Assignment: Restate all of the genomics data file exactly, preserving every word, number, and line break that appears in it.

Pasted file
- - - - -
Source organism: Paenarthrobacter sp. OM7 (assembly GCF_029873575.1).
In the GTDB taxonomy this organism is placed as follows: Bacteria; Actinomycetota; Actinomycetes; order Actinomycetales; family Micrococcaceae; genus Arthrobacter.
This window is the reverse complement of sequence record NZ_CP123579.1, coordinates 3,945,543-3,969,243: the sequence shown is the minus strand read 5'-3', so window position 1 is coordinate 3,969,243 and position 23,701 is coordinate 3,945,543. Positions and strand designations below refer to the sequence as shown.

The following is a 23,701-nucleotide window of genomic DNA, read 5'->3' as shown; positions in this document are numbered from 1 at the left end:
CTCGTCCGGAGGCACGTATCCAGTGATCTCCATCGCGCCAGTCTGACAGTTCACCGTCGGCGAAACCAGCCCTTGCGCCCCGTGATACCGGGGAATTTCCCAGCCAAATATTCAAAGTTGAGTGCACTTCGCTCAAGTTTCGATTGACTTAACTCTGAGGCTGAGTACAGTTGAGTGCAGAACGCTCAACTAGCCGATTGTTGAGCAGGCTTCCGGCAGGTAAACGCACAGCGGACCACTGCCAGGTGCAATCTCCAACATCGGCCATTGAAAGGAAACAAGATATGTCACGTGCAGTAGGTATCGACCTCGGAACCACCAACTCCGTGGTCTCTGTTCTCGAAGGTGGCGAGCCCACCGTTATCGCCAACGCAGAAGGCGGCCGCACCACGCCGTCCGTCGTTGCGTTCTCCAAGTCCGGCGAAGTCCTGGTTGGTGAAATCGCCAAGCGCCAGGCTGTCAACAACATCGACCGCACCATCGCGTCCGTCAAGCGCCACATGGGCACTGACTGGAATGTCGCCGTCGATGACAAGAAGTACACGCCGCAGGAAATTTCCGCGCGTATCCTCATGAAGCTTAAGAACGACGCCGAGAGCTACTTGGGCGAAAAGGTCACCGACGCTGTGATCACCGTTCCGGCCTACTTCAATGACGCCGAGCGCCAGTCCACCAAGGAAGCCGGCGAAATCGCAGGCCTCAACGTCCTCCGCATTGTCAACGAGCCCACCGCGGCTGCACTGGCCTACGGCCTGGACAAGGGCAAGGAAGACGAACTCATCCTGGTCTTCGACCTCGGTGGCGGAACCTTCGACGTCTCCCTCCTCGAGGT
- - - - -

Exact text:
Source organism: Paenarthrobacter sp. OM7 (assembly GCF_029873575.1).
In the GTDB taxonomy this organism is placed as follows: Bacteria; Actinomycetota; Actinomycetes; order Actinomycetales; family Micrococcaceae; genus Arthrobacter.
This window is the reverse complement of sequence record NZ_CP123579.1, coordinates 3,945,543-3,969,243: the sequence shown is the minus strand read 5'-3', so window position 1 is coordinate 3,969,243 and position 23,701 is coordinate 3,945,543. Positions and strand designations below refer to the sequence as shown.

The following is a 23,701-nucleotide window of genomic DNA, read 5'->3' as shown; positions in this document are numbered from 1 at the left end:
CTCGTCCGGAGGCACGTATCCAGTGATCTCCATCGCGCCAGTCTGACAGTTCACCGTCGGCGAAACCAGCCCTTGCGCCCCGTGATACCGGGGAATTTCCCAGCCAAATATTCAAAGTTGAGTGCACTTCGCTCAAGTTTCGATTGACTTAACTCTGAGGCTGAGTACAGTTGAGTGCAGAACGCTCAACTAGCCGATTGTTGAGCAGGCTTCCGGCAGGTAAACGCACAGCGGACCACTGCCAGGTGCAATCTCCAACATCGGCCATTGAAAGGAAACAAGATATGTCACGTGCAGTAGGTATCGACCTCGGAACCACCAACTCCGTGGTCTCTGTTCTCGAAGGTGGCGAGCCCACCGTTATCGCCAACGCAGAAGGCGGCCGCACCACGCCGTCCGTCGTTGCGTTCTCCAAGTCCGGCGAAGTCCTGGTTGGTGAAATCGCCAAGCGCCAGGCTGTCAACAACATCGACCGCACCATCGCGTCCGTCAAGCGCCACATGGGCACTGACTGGAATGTCGCCGTCGATGACAAGAAGTACACGCCGCAGGAAATTTCCGCGCGTATCCTCATGAAGCTTAAGAACGACGCCGAGAGCTACTTGGGCGAAAAGGTCACCGACGCTGTGATCACCGTTCCGGCCTACTTCAATGACGCCGAGCGCCAGTCCACCAAGGAAGCCGGCGAAATCGCAGGCCTCAACGTCCTCCGCATTGTCAACGAGCCCACCGCGGCTGCACTGGCCTACGGCCTGGACAAGGGCAAGGAAGACGAACTCATCCTGGTCTTCGACCTCGGTGGCGGAACCTTCGACGTCTCCCTCCTCGAGGT